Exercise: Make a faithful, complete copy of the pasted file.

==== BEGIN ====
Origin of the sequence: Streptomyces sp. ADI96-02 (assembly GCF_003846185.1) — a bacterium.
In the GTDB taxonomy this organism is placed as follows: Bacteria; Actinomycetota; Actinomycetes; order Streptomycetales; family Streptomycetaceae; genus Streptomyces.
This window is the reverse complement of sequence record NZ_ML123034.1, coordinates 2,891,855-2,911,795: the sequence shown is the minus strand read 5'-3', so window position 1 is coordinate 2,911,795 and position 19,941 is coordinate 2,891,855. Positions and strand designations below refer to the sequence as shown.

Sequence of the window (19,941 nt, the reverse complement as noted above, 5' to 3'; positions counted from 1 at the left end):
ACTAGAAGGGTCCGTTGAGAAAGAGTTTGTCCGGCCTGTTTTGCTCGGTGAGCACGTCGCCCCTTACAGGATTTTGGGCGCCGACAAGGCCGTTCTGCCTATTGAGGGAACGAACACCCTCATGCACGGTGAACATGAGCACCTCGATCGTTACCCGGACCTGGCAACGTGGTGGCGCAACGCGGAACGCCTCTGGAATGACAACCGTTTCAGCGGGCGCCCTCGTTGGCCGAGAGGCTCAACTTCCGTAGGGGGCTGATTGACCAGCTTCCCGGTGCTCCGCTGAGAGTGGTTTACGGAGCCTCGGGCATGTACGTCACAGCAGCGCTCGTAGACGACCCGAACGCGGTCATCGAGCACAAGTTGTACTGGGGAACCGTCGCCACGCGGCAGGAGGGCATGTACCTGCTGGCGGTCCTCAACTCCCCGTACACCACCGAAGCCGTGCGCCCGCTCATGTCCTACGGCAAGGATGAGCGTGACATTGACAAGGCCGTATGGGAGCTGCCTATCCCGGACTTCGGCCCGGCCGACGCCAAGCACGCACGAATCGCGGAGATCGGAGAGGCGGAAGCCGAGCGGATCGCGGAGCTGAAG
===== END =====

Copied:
Origin of the sequence: Streptomyces sp. ADI96-02 (assembly GCF_003846185.1) — a bacterium.
In the GTDB taxonomy this organism is placed as follows: Bacteria; Actinomycetota; Actinomycetes; order Streptomycetales; family Streptomycetaceae; genus Streptomyces.
This window is the reverse complement of sequence record NZ_ML123034.1, coordinates 2,891,855-2,911,795: the sequence shown is the minus strand read 5'-3', so window position 1 is coordinate 2,911,795 and position 19,941 is coordinate 2,891,855. Positions and strand designations below refer to the sequence as shown.

Sequence of the window (19,941 nt, the reverse complement as noted above, 5' to 3'; positions counted from 1 at the left end):
ACTAGAAGGGTCCGTTGAGAAAGAGTTTGTCCGGCCTGTTTTGCTCGGTGAGCACGTCGCCCCTTACAGGATTTTGGGCGCCGACAAGGCCGTTCTGCCTATTGAGGGAACGAACACCCTCATGCACGGTGAACATGAGCACCTCGATCGTTACCCGGACCTGGCAACGTGGTGGCGCAACGCGGAACGCCTCTGGAATGACAACCGTTTCAGCGGGCGCCCTCGTTGGCCGAGAGGCTCAACTTCCGTAGGGGGCTGATTGACCAGCTTCCCGGTGCTCCGCTGAGAGTGGTTTACGGAGCCTCGGGCATGTACGTCACAGCAGCGCTCGTAGACGACCCGAACGCGGTCATCGAGCACAAGTTGTACTGGGGAACCGTCGCCACGCGGCAGGAGGGCATGTACCTGCTGGCGGTCCTCAACTCCCCGTACACCACCGAAGCCGTGCGCCCGCTCATGTCCTACGGCAAGGATGAGCGTGACATTGACAAGGCCGTATGGGAGCTGCCTATCCCGGACTTCGGCCCGGCCGACGCCAAGCACGCACGAATCGCGGAGATCGGAGAGGCGGAAGCCGAGCGGATCGCGGAGCTGAAG